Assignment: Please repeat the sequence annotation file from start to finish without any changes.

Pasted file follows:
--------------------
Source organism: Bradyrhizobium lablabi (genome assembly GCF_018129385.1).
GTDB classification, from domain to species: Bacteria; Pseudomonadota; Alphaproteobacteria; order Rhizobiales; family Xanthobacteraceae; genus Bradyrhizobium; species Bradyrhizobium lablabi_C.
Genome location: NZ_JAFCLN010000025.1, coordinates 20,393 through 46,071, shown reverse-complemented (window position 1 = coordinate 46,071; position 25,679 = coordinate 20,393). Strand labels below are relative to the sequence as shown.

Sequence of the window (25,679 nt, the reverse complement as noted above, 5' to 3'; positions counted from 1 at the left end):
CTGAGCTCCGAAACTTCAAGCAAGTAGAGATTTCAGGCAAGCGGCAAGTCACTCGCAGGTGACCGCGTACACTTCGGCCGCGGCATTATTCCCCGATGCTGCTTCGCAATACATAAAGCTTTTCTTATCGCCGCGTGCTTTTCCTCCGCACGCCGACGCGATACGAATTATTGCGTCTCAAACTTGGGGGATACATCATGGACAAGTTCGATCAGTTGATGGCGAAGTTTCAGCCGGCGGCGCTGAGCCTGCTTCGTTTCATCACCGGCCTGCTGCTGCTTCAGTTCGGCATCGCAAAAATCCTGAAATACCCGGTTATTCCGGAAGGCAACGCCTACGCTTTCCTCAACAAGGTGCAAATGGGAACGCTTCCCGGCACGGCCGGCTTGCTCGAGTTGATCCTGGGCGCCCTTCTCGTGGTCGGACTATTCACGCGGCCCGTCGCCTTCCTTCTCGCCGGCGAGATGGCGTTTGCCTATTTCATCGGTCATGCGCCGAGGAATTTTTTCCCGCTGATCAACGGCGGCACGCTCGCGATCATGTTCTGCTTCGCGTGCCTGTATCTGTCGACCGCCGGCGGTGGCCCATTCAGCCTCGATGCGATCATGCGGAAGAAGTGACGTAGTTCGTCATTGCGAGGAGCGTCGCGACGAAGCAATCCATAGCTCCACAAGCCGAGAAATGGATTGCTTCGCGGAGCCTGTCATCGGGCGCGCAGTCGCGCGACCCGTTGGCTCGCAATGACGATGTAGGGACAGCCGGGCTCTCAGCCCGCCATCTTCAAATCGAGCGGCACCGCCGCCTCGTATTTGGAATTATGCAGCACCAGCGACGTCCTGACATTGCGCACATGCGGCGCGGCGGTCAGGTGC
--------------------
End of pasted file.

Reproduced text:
Source organism: Bradyrhizobium lablabi (genome assembly GCF_018129385.1).
GTDB classification, from domain to species: Bacteria; Pseudomonadota; Alphaproteobacteria; order Rhizobiales; family Xanthobacteraceae; genus Bradyrhizobium; species Bradyrhizobium lablabi_C.
Genome location: NZ_JAFCLN010000025.1, coordinates 20,393 through 46,071, shown reverse-complemented (window position 1 = coordinate 46,071; position 25,679 = coordinate 20,393). Strand labels below are relative to the sequence as shown.

Sequence of the window (25,679 nt, the reverse complement as noted above, 5' to 3'; positions counted from 1 at the left end):
CTGAGCTCCGAAACTTCAAGCAAGTAGAGATTTCAGGCAAGCGGCAAGTCACTCGCAGGTGACCGCGTACACTTCGGCCGCGGCATTATTCCCCGATGCTGCTTCGCAATACATAAAGCTTTTCTTATCGCCGCGTGCTTTTCCTCCGCACGCCGACGCGATACGAATTATTGCGTCTCAAACTTGGGGGATACATCATGGACAAGTTCGATCAGTTGATGGCGAAGTTTCAGCCGGCGGCGCTGAGCCTGCTTCGTTTCATCACCGGCCTGCTGCTGCTTCAGTTCGGCATCGCAAAAATCCTGAAATACCCGGTTATTCCGGAAGGCAACGCCTACGCTTTCCTCAACAAGGTGCAAATGGGAACGCTTCCCGGCACGGCCGGCTTGCTCGAGTTGATCCTGGGCGCCCTTCTCGTGGTCGGACTATTCACGCGGCCCGTCGCCTTCCTTCTCGCCGGCGAGATGGCGTTTGCCTATTTCATCGGTCATGCGCCGAGGAATTTTTTCCCGCTGATCAACGGCGGCACGCTCGCGATCATGTTCTGCTTCGCGTGCCTGTATCTGTCGACCGCCGGCGGTGGCCCATTCAGCCTCGATGCGATCATGCGGAAGAAGTGACGTAGTTCGTCATTGCGAGGAGCGTCGCGACGAAGCAATCCATAGCTCCACAAGCCGAGAAATGGATTGCTTCGCGGAGCCTGTCATCGGGCGCGCAGTCGCGCGACCCGTTGGCTCGCAATGACGATGTAGGGACAGCCGGGCTCTCAGCCCGCCATCTTCAAATCGAGCGGCACCGCCGCCTCGTATTTGGAATTATGCAGCACCAGCGACGTCCTGACATTGCGCACATGCGGCGCGGCGGTCAGGTGC